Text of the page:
Wayne Hinshaw: In search of myself
Always searching for a better understanding of myself and the photography that I undertake, I have recently been studying the work of Duane Michals and Alex Cretey. Actually, they are not alike at all, so it makes a wonderful contrast to plug myself into their way of thinking.
Michals is an American-born 81-year-old photographer who describes himself as being “self taught in photography,” much like myself. He says, “I think photographs should be provocative and not tell you what you already know. It takes no great powers or magic to reproduce somebody’s face in a photography. The magic is in seeing people in new ways.”
Some photographers search for a “style” or way of doing their work. Some are content in establishing “their approach” to a subject and never vary from that approach. Maybe they make some changes to their style, but they pretty much stick with the same approach over and over during their careers.
Michals is not one of these photographers. He has always pushed himself to never go with any approach over and over again. He has always looked for new forms and approaches. He said, “My pictures are more about questions, not about answers.” He likes to enter “text” into his photos. He likes to incorporate emotions and philosophies into his photos. He uses photos as his thought process sometimes more than a visual process. He defines himself as a “short story writer” more than a photographer. Don’t miss my point here. He uses the camera, through photos, to “write the short stories.”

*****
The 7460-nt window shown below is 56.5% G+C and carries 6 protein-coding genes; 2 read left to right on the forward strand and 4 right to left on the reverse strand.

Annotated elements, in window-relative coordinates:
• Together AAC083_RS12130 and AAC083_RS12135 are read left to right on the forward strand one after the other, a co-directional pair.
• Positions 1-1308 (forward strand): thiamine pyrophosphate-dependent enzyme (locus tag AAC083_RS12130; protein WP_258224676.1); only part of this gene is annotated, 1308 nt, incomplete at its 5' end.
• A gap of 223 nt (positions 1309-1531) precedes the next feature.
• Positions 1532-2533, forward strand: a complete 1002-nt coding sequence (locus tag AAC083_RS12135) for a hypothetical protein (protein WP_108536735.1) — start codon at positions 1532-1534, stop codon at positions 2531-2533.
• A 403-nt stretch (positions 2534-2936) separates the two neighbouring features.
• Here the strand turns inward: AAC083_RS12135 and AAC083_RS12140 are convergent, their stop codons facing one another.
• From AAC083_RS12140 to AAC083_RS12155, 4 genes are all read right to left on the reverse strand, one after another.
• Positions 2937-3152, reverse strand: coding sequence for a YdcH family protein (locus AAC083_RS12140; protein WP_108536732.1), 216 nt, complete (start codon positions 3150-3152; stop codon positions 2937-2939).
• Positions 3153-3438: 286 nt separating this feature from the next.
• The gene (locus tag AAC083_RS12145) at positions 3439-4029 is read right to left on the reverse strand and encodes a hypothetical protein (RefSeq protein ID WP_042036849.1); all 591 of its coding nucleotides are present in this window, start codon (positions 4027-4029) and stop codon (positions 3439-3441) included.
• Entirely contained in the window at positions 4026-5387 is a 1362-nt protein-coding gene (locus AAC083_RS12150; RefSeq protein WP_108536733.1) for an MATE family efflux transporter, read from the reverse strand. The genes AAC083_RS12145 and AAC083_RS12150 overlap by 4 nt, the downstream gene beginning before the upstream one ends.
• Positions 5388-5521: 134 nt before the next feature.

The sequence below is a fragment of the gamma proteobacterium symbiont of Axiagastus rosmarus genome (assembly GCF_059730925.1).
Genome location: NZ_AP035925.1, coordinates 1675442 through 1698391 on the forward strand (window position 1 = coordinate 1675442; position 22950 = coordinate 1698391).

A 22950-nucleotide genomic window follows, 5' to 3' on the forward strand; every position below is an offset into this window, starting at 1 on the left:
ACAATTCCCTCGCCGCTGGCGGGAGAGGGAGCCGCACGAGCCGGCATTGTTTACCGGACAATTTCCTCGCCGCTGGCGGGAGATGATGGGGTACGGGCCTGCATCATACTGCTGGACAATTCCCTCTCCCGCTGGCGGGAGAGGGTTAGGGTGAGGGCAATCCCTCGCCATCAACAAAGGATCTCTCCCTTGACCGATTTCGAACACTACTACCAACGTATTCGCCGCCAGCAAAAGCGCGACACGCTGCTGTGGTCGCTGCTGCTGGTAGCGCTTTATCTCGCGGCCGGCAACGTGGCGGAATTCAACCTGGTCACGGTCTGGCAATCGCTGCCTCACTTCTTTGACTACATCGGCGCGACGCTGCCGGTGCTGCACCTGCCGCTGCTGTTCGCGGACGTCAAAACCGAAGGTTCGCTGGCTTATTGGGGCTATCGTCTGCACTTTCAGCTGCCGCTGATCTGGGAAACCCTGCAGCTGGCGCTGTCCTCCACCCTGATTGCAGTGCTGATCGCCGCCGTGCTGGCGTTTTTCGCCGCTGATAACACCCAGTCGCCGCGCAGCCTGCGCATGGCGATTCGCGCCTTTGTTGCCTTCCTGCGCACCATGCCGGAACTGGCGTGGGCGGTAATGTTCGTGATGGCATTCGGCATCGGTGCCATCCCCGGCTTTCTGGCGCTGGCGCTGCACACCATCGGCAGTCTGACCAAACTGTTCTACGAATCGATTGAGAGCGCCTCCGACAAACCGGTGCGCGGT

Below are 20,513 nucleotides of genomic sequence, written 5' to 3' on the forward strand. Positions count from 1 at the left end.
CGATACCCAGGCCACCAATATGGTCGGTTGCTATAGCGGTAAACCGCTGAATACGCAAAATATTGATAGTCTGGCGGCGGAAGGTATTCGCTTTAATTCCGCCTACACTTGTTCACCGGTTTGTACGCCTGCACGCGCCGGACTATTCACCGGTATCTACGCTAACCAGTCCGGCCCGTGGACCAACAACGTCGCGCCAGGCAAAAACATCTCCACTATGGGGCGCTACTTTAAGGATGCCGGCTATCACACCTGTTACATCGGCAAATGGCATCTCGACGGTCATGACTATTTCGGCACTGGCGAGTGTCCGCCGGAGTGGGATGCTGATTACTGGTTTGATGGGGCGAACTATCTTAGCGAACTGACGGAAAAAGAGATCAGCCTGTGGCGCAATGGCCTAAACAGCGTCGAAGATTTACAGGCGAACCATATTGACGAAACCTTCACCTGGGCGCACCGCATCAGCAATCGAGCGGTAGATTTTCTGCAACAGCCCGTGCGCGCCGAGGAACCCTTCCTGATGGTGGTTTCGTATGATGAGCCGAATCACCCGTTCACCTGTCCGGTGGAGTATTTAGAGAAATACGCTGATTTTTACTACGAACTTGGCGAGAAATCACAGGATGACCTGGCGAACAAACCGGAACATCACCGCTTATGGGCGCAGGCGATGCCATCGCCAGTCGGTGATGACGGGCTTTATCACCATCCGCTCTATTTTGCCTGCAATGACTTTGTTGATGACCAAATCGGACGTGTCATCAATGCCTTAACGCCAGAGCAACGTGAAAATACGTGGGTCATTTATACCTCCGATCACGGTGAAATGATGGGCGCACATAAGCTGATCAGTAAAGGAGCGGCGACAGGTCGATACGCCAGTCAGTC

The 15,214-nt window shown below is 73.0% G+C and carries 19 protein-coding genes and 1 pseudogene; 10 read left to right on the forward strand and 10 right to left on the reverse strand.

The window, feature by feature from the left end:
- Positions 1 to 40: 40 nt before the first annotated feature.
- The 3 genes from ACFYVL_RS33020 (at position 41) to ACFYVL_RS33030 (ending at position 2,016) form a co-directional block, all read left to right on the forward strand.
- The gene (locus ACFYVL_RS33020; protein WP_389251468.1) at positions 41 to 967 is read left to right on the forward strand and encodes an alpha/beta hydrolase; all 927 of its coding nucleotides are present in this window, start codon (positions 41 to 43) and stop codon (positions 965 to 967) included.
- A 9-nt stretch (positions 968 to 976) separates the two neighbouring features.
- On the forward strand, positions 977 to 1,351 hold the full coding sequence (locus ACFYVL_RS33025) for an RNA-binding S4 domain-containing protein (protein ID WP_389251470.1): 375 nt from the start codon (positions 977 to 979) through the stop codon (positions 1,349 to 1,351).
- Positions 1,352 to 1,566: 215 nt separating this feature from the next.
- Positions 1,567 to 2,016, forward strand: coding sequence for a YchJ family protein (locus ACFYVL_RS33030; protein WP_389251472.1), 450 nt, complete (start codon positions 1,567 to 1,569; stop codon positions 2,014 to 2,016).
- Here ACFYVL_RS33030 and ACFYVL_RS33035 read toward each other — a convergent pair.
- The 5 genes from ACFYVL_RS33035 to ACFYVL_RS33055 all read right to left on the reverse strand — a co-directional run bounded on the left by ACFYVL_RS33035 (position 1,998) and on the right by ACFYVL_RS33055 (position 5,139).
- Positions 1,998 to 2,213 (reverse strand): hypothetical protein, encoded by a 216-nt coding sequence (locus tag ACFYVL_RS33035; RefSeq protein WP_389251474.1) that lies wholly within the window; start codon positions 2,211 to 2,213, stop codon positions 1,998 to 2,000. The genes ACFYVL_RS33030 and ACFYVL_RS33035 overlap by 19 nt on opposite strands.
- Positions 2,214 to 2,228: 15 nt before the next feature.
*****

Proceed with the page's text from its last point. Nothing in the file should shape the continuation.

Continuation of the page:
Alex Cretey is a French photographer involved with fine arts photos and editorial work. He takes simple, straightforward photos. Writer Christian Caujolle said of Cretey, “We recognize — or think we recognize— everything in these photographs: situations, landscapes, people, who could be neighbors, friends, even family members. Nothing spectacular, but a gentle strangeness, attention paid to tiny details, moments suspended in time …”
His images are pleasant and peaceful with many details included, whether it be a landscape, the interior of a home, a child sitting in the garden or his wife and child on the beach under an umbrella. Such works are so simple and realistic, we can easily ignore the pictorial magic contained in each image.
Well, I am neither of these photographers. But in studying their work and their philosophies in approaching a subject, I hope to be a little like both men. I like to think that I capture the simplest straight forwardphotos full of detail like Cretey.
Yet, I don’t want to be pigeonholed into a repeatable style in my work.
I have many readers tell me they can always tell my photos at first glance. It sounds like I have a repeatable style so I would not be like Michals. It is hard not to develop a style that works for me after years of photography.
I like to think that my photos ask questions of the subject but provide some of the answers. I do think that on each assignment my photos do, very much, tell a short story in photos. Editors have told me that they can take my photo cutlines and place them end to end and they make a copy block or short story. That pleases me.
Maybe I am like Michals in this way. Like Michals, I, too, like for you to see my emotions and philosophies in my photos when you look deeply at the content.
Maybe I have said enough on the subject. I like to challenge myself sometimes and not be too comfortable in the “pleasure zone” of my work. I need to push out of that area of comfort in my work, to create new work.